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regions of ignorance, horror, and despair, which dawn commenced in the sixteenth century, but so great a work (as the sun) requires its proper time to arrive at its zenith, or meridian plenitude, which unfathomable, inebriating and ineffable blessing now is perfected in this our enlightened age and northern hemisphere, as you know, and will give ample testimony, which will be a convincing example to all future generations.
Item, The old christian world being thought in the beginning to be a fabric impeccable, our first progenitors, or great patriarchs, wink at the spirit. This they knew proper, as the enormous fabric of the christian world was built upon the fpirit, which was deep-rooted in our hearts; but to our great and immortal fplendour, darkness has taken her fight, the day-ftar is feated in the midst of our hearts, the little remains of spiritual anguish, shame and remorse left standing in the times of our protestant fore, fathers and unweeded, are now, by our decree, done away, or rather sanctioned, ratified, and confirmed, by this broad seal of our authority, being and proceeding from the centre of unity, or grand link of refinement, which uncloisters the heretofore protestant church of the pretended fpiritual clouts or rags, that she, through shame, pride, or remorse, suffered to remain ; but now, in our enlightened age, is cleansed, and, like polished steel, springs and with heartfelt joy cling to the adamant, with embraces of enchanting, social love, clasp, hug, welcome, and, with energetic zeal, engendtr refinement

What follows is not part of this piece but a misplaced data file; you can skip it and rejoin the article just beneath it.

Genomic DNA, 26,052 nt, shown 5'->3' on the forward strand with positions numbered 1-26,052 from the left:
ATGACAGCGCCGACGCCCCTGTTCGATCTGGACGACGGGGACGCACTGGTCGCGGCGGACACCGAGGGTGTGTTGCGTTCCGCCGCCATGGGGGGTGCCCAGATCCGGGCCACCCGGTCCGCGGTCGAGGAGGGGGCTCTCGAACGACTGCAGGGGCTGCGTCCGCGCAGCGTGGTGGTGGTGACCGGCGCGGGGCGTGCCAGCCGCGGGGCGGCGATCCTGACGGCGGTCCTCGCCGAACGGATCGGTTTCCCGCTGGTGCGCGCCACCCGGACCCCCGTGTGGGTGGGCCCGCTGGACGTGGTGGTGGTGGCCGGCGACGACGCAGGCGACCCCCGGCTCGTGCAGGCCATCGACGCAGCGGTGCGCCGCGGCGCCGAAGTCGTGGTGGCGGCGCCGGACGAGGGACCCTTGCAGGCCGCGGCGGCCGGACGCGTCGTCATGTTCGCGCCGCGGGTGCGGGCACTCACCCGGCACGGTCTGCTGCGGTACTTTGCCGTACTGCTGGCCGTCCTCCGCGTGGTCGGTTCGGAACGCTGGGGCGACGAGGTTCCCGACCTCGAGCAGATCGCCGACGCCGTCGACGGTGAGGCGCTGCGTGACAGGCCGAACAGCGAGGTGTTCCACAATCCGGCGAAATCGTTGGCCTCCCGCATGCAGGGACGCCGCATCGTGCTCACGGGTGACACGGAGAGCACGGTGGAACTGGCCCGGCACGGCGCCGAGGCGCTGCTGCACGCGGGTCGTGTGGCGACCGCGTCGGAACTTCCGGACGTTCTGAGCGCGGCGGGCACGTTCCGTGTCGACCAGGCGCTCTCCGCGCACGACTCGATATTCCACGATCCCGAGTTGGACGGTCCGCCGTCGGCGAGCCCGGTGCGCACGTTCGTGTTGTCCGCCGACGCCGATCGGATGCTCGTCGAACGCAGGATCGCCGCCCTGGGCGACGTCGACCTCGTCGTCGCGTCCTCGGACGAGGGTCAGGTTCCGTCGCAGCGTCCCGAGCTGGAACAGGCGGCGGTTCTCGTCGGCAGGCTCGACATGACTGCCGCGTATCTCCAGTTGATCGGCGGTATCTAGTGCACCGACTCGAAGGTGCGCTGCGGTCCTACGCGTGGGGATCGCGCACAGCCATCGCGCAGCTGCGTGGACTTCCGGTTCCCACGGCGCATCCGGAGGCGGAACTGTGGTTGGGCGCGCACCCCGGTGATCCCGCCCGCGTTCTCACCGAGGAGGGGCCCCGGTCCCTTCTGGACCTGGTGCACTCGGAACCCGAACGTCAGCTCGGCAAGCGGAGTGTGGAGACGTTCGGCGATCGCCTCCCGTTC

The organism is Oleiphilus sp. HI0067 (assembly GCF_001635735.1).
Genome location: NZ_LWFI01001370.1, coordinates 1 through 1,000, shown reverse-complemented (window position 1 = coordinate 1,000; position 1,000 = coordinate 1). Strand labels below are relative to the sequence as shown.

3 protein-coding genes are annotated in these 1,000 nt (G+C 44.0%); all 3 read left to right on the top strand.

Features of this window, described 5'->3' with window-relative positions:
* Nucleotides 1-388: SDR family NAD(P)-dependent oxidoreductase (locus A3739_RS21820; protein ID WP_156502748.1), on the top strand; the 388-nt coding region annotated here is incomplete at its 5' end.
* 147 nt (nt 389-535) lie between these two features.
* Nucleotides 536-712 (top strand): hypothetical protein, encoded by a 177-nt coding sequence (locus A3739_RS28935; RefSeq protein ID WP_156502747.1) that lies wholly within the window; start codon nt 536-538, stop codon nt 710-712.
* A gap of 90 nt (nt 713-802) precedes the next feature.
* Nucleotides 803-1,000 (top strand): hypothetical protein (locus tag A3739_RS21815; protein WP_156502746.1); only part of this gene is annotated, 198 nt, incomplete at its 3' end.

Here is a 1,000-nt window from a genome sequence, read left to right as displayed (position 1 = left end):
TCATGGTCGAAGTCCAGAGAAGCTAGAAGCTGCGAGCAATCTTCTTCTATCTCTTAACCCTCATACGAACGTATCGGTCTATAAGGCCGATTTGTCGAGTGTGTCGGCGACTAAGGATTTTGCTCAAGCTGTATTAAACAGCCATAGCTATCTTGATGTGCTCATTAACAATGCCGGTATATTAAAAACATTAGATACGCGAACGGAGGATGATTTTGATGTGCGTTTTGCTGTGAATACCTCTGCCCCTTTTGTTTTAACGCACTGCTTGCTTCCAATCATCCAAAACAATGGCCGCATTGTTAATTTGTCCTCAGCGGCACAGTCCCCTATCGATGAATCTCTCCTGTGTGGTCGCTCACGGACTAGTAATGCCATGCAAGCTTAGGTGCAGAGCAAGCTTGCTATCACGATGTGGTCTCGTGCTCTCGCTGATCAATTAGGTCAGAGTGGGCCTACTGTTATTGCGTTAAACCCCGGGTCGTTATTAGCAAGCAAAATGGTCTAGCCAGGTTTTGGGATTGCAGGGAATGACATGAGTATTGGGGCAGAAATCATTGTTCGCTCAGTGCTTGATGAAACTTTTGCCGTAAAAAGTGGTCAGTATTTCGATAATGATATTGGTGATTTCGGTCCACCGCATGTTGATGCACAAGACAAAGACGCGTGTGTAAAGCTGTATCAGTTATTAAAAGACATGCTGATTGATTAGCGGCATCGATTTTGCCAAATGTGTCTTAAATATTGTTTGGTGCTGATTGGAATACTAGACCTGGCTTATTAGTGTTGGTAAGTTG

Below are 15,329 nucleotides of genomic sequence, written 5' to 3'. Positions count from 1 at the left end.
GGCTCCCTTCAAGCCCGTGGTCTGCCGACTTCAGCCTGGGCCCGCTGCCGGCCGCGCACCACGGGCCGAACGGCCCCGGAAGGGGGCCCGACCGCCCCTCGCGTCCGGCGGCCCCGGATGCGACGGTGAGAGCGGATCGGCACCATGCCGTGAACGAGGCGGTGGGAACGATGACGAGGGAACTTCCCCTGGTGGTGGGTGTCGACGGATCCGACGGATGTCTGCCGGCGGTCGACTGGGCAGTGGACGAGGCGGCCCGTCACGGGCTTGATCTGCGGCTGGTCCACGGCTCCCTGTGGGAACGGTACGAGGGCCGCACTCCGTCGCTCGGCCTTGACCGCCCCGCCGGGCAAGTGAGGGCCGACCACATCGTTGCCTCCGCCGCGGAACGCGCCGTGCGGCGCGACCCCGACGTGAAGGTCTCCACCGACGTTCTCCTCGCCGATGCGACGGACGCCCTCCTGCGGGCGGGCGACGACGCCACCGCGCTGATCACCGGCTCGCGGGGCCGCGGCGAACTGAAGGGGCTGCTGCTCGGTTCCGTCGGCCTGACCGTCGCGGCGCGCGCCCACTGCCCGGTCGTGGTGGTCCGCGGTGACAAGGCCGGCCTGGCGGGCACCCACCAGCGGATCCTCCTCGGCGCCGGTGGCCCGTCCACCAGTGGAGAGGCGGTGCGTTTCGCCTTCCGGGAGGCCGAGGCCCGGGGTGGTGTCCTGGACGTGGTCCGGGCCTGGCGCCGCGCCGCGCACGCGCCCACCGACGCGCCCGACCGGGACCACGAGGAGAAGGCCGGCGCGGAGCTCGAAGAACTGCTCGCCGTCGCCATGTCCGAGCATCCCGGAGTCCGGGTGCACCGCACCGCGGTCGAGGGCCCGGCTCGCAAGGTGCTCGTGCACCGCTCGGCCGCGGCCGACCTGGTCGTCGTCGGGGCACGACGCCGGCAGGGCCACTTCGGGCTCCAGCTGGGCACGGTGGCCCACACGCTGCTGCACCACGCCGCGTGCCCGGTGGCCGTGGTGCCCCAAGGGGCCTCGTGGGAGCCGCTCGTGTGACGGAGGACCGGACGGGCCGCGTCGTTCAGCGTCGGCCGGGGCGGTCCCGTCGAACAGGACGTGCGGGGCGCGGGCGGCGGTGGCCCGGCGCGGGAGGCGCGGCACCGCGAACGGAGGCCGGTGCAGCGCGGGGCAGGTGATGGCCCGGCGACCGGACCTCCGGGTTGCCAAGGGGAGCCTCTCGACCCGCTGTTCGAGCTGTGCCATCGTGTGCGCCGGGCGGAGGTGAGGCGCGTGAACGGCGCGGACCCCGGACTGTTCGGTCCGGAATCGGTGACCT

of the most exquisite and soft delights, repofed
Mofes. I observe, in some parts of your decree, you consider the heart as the most noble part of man.
Club. Most truly the heart principally governs; it is the seat of the will; it accepts or repels, without subjection, the will; commands, directs, desires, purposes, makes its resolves, places its affections, and in distress, forrow, pleasure, or any part whatsoever is the part alfected, in this seat or repository (the heart) the old fpiritual errors governed and inflicted man; and it is an old observation, that the stings of conscience wounds the heart, or wounds the soul, putting them upon an equality without distinction. It was, we allow, in the days of error, the proper part to fear the soul, the quality or property of which, conscience being there placed, fixed, and crowned King, enthroned, wielding the royal sceptre, issuing his
édicts, attended with menaces, which ftung and griped the poor deluded captive with remorse when not complied with. Your scriptures abound with threatenings against the obftinate, Ainty and stony heart; also due praise is given to the loving and dutiful. I have found David a man after my own heart, seeking the Lord; and another scripture, Son, give me your heart; so that we find in all matters, commendable and discommendable, the heart is agent, to whom all things were intrusted and enjoined, and from whom due obedience was expected. All the aforesaid we are apprized of, and was found necessary while they were under the rule and subject to a superior or spiritual jurisdiction. But now the spirit is exploded and taken away, it is found necessary to remove the seat of empire, in imitation of Conftantine the Great, who considered it proper not to erect christianity on the spot of heathenism. So we, in like fort, have removed the seat of empire ' from the heart, and confirmed it on the brain.